Tuesday, April 20, 2010 | Posted by: Fiona Cullinan
Categories: Personal | Tags: tax, links, HMRC, offshore, wealth, women, James Caan, tax haven, millionaire, Duncan Bannatyne, Felix Dennis, phishing, scams
Who wants to be a millionaire? Girls do, apparently – and they’re succeeding in ever increasing numbers. Also this month – how much counts as rich, the latest tax scams being carried out in the name of the HM Revenue & Customs (HMRC) and other wealth-related stories here on the Bespoke blog.
Number of self-made women millionaires rises 40% in five years : The UK now has 72,000 female multi-millionaires with liquid assets of more than £2.5 million. Many invested in property or started their own niche business. The survey also notes that investment decisions are now more likely to be made jointly between husband and wife.
UK tax scams to watch out for : A list by HMRC of email and telephone phishing scams to look out for around tax time, from tax rebate offers to notices of under-reported income – plus how to spot they’re a fake.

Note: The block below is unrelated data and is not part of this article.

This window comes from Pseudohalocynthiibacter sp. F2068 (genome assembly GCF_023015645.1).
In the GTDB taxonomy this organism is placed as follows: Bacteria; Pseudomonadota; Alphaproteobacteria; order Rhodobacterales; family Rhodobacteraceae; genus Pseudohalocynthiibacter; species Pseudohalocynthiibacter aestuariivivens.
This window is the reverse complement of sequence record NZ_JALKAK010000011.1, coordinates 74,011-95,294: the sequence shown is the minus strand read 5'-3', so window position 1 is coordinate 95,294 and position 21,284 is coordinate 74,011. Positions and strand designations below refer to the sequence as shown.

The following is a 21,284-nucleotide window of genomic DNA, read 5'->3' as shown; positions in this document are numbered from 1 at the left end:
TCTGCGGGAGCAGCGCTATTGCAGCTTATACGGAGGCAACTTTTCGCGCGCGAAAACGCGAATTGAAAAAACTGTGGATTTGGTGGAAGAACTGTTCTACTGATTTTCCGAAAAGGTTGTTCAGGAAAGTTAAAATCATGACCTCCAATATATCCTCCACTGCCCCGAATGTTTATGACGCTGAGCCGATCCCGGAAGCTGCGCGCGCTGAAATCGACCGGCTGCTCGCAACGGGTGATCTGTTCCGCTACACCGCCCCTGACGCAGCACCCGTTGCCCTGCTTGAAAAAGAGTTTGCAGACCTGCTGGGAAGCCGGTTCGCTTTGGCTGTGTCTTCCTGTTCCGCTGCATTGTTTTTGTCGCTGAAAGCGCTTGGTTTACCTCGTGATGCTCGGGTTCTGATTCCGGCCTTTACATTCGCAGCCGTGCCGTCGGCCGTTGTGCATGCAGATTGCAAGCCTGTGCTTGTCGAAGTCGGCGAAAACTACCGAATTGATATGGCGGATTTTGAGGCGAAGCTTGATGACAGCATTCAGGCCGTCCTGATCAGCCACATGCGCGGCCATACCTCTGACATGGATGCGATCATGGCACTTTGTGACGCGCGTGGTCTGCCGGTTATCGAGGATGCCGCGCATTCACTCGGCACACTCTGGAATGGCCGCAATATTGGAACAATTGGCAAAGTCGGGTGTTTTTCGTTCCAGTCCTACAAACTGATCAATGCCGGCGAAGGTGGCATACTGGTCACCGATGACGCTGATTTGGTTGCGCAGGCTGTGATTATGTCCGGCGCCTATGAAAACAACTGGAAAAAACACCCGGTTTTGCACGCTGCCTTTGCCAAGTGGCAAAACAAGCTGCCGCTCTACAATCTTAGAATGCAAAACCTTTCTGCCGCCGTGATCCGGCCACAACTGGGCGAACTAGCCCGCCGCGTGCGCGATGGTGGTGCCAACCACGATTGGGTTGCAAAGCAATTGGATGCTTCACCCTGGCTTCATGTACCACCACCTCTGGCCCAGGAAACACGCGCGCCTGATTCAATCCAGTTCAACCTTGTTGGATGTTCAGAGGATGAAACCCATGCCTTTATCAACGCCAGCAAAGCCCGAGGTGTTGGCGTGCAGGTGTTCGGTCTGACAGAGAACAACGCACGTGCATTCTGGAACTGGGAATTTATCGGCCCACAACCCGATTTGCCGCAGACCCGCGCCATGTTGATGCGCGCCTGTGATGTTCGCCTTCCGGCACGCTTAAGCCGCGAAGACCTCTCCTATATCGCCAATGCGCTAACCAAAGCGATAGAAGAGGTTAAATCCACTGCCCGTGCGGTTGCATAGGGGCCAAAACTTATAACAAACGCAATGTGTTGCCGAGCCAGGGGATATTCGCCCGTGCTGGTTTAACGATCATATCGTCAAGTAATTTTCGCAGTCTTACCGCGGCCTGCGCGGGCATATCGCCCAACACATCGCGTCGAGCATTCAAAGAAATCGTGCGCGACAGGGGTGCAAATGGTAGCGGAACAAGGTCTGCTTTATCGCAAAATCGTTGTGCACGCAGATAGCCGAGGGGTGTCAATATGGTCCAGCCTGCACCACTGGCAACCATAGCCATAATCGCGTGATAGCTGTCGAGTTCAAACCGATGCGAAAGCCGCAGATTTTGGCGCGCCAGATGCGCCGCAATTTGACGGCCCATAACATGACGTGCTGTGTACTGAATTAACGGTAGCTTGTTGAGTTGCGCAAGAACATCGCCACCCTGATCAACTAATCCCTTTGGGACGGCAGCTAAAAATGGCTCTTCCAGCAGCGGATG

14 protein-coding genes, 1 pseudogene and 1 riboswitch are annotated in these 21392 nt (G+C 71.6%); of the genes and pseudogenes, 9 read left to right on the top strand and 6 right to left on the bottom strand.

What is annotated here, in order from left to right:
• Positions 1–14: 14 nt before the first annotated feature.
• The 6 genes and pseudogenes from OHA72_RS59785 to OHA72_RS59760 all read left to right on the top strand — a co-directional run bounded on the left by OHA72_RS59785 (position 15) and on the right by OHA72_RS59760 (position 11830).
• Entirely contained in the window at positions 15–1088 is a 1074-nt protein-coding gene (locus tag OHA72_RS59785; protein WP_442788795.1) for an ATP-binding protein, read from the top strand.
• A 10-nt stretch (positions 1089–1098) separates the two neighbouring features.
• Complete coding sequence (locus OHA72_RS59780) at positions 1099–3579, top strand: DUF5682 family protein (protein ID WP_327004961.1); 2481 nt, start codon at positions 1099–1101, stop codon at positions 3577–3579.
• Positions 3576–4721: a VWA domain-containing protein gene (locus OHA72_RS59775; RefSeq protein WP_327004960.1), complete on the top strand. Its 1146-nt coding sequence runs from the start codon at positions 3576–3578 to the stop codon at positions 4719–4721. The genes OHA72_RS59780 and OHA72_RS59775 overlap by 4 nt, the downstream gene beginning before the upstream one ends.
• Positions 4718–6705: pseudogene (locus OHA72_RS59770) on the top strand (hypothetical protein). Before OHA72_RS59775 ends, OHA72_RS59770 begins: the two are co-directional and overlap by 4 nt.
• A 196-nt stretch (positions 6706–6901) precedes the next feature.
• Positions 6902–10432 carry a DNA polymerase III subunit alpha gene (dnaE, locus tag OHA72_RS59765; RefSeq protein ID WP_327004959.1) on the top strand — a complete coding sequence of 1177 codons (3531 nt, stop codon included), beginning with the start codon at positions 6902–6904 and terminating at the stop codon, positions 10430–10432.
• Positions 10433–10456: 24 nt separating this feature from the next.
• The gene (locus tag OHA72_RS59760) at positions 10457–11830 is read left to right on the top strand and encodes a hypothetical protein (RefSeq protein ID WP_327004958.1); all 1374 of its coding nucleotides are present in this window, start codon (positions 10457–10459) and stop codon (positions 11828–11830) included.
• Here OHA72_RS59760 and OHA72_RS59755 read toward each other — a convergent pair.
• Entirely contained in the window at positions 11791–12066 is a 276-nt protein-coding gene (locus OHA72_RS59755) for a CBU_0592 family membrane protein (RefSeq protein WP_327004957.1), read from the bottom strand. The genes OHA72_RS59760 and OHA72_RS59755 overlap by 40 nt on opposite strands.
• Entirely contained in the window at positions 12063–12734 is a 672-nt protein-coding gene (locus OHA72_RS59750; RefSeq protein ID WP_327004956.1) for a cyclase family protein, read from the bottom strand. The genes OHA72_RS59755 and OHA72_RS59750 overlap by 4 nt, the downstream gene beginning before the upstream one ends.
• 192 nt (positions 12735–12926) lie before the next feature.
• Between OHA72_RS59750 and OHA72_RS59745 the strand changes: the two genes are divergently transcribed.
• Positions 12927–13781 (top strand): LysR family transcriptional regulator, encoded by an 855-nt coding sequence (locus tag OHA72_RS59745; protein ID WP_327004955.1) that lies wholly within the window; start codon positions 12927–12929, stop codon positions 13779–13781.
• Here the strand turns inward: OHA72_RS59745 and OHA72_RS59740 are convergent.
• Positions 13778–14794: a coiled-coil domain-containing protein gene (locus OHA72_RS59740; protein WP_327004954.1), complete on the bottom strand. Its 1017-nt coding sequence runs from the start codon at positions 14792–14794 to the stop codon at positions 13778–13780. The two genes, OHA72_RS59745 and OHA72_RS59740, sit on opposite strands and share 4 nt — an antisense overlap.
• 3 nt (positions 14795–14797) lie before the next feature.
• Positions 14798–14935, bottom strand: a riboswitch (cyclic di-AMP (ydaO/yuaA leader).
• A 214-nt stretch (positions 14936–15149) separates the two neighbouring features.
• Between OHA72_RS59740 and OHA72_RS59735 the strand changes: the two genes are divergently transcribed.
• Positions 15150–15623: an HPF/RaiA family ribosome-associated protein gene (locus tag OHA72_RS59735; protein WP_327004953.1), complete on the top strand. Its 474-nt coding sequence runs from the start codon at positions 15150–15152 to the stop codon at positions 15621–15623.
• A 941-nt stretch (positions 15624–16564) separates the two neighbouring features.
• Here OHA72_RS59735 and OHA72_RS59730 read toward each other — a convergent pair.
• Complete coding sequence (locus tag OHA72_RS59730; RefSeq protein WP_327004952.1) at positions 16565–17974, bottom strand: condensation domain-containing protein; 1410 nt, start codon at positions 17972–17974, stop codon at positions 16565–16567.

Offshore issues have BBC Dragons breathing fire at each other : Can a business relationship go sour if a non-UK-domiciled partner is invested in an offshore tax jurisdiction? It has for BBC Dragons’ Den stars Duncan Bannatyne and James Caan, who holds non-domiciled resident tax status and whom Bannatyne claims has a UK private equity company owned by a Cayman Island company.
How much counts as rich these days? : UK publisher turned poet Felix Dennis has put a scale on it, with £1-2 million ranking as merely “comfortably poor” and between £3 million and £4 million as “comfortably off.” The adjectives increase as you slide up the scale from the lesser, seriously, truly, filthy and super rich. He rates himself as “filthy rich” – between £400 million and £999 million net worth.
Tin-can collector who died a millionaire : You don’t have to be rich to create wealth. This is the tale of a thrifty Swede who roamed the streets for 30 years but was found to have invested his pennies in mutual funds, gold and savings accounts. He died with $1.4 million to his name, only to have his will contested.
Image: Howard Lake, 2009
Read more Bespoke links.